Rock stars, Hollywood celebrities and style influencers all wear Ray-Ban ®. You love wearing your Aviators and Wayfarers too but do you know how the eyewear brand rose to fame? Read our timeline on how Ray-Ban ® became the cult brand it is today.
1930s: All about Aviation
Bausch & Lomb, an American company of one of the largest suppliers of eye care products, took out a patent for the first sunglasses to use a green anti-glare lens that filtered out UV rays in May 1937. U.S. Army Air Corp. pilots wore these sunglasses during WWII, giving them the name Aviators. General MacArthur was photographed wearing Ray-Ban Aviators while landing in the Philippines, giving rise to the eyewear’s popularity.
In 1938 Bausch & Lomb refashioned their original frame from plastic to gold metal and branded the Aviators Ray-Ban®, meaning to ban the rays of the sun. Ray-Ban® launched a new design, Shooter, made with in pale green or yellow Kalichrome lenses that minimize haze and mist by filtering out blue light. The design also features a cigarette holder in the middle, to free a shooter’s hands while hunting.
The Outdoorsman model is launched in 1939, meant for outdoor activities such as hunting, shooting and fishing.
1940s: Aviation and More
More and more pilots wore Ray-Ban® in flight so the brand Research & Development team designed a gradient mirror lens with a special coating on the upper part for protection but uncoated lower lens for pilots to see the plane’s instrument panel.
When the military trend caught on with the public, Ray-Ban® likewise transitioned from military function to a pop culture fashion statement.
1950s: Hollywood Glam
In 1952 Ray-Ban® launched the Wayfarer, which James Dean wore in the movie Rebel Without a Cause in 1955 and Audrey Hepburn immortalized in Breakfast at Tiffany’s in 1961. Bob Dylan made Wayfarers his signature look in the 60s. In 1953, Ray-Ban® launches Signet sunglasses with gold or silver frames and horizontal bands at the nose bridge, front corners and ear stems . Further innovations included the G-15 gray lens – a neutral gray lens giving true color vision and exceptionally comfortable protection even through the most dazzling glare.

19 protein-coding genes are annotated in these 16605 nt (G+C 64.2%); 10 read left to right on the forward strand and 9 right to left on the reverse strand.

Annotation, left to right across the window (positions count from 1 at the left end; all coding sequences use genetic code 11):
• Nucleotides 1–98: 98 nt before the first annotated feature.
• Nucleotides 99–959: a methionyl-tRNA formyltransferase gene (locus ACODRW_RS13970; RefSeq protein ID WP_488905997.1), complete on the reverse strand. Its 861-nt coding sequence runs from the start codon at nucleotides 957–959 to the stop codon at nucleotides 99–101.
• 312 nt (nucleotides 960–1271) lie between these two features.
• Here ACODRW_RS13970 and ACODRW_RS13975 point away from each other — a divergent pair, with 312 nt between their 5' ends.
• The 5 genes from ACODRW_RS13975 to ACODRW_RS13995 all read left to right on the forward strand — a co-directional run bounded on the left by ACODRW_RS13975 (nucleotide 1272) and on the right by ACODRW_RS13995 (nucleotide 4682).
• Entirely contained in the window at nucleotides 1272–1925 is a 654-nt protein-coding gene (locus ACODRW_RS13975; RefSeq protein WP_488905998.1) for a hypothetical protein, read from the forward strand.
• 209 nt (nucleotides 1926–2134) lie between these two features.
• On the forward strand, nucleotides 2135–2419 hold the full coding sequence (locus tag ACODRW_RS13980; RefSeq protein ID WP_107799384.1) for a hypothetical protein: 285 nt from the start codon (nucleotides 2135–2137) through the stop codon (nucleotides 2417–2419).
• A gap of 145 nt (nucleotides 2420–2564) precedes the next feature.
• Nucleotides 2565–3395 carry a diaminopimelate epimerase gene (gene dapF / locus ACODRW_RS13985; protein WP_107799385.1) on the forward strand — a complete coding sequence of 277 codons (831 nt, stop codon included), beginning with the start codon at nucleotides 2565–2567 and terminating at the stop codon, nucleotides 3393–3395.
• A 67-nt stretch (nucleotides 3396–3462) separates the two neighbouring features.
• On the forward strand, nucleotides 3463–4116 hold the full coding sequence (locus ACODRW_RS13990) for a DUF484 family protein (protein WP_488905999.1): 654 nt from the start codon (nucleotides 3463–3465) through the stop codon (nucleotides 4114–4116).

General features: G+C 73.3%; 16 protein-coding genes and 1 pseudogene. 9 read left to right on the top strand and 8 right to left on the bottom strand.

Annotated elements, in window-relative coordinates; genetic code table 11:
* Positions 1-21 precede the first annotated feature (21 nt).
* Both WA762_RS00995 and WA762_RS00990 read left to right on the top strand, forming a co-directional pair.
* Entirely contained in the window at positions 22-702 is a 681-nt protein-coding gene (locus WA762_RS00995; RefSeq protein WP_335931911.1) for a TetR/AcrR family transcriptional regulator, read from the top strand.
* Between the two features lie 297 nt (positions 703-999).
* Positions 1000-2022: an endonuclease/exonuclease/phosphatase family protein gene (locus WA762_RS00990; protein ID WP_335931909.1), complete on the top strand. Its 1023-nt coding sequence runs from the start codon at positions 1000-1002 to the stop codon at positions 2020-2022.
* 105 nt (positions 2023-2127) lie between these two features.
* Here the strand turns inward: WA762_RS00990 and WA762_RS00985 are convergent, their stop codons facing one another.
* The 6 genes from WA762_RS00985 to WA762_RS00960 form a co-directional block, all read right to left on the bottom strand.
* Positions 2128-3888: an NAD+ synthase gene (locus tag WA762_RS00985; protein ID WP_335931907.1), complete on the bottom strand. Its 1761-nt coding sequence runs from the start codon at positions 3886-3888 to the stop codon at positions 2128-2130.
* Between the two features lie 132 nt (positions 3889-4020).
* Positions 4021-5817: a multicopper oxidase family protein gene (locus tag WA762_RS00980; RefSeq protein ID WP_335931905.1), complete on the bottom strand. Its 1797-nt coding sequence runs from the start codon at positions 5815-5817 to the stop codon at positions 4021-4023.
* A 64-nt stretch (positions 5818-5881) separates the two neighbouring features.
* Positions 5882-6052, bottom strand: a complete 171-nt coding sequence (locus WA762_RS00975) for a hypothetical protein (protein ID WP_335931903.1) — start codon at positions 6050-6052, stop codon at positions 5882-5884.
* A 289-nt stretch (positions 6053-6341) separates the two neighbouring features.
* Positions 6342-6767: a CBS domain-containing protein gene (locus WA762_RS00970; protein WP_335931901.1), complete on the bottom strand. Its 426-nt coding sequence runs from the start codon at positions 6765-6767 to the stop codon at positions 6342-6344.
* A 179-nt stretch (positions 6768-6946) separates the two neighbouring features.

Ray-Ban® launches the Caravan in 1957, a squarer version of the Aviators and the following year, the brand launches a women’s range of eyewear featuring different colors and design flourishes.
1960s: Revolution and Change
Ray-Ban introduces Olympian I and II in 1965, frames featuring a gently curving metal bridge and rounded rectangle lenses. From only 30 models in the early 1960s, the Ray-Ban® catalog expands to 50 models including styles for men, women and children. Ray-Ban® launches Baloramas in 1968. By 1969, Ray-Ban® is considered a world leader in the eyewear industry. Actor Peter Fonda wears the Olympian in Easy Rider.
1970s: Sporting Chance
Sunglasses were used either for sportswear or as fashion accessories. Ray-Ban launches Vagabond and Stateside, both with plastic frames and two types of lenses as well as a line of frames. Actor Robert de Niro wears Caravans in Taxi Driver and Clint Eastwood wears Baloramas in Dirty Harry in 1971.
1980s: Stage and Screen
Ray-Ban® Wayfarers have become the top choice for Hollywood, appearing in The Blues Brothers (1980), Risky Business (1983) and The Breakfast Club (1988). Even Prince of Pop Michael Jackson wore them for his Bad tour. Aviators appear in Top Gun (1986), bringing the brand back to its roots of fighter pilots.
1990s: A New Era for Ray-Ban
More than ever, the noughties showcase Ray-Ban® appearances in cinema. Denzel Washington wears Clubmasters in Malcolm X as does Tim Roth in Reservoir Dogs. Will Smith and Tommy Lee Jones wear Ray-Ban Predators in Men in Black and Johnny Depp wears a pair of Ray-Ban Shooters in Fear and Loathing in Las Vegas (1998). In 1999 Bausch & Lomb sold its frames business to the Luxottica Group.
2000s: Culture and Communication
Ray-Ban® received the attention it deserved under the wings of the Luxotica Group, who brought innovation the brand with new materials such as lightweight carbon fiber and more sophisticated lens technology. A line of eyeglasses is introduced and in 2013, customers were able to customize their own pair of Ray-Ban® sunglasses online. The brand currently uses new materials such as metal, leather, denim and wood to update its originals. Today Ray-Ban® remains a global leader by staying true to its DNA while applying technological innovation.
Vision Express Philippines is a proud retailer of Ray-Ban® in the Philippines. Find more styles from Ray-Ban® at Vision Express Philippines outlets as well as www.visionexpress.ph.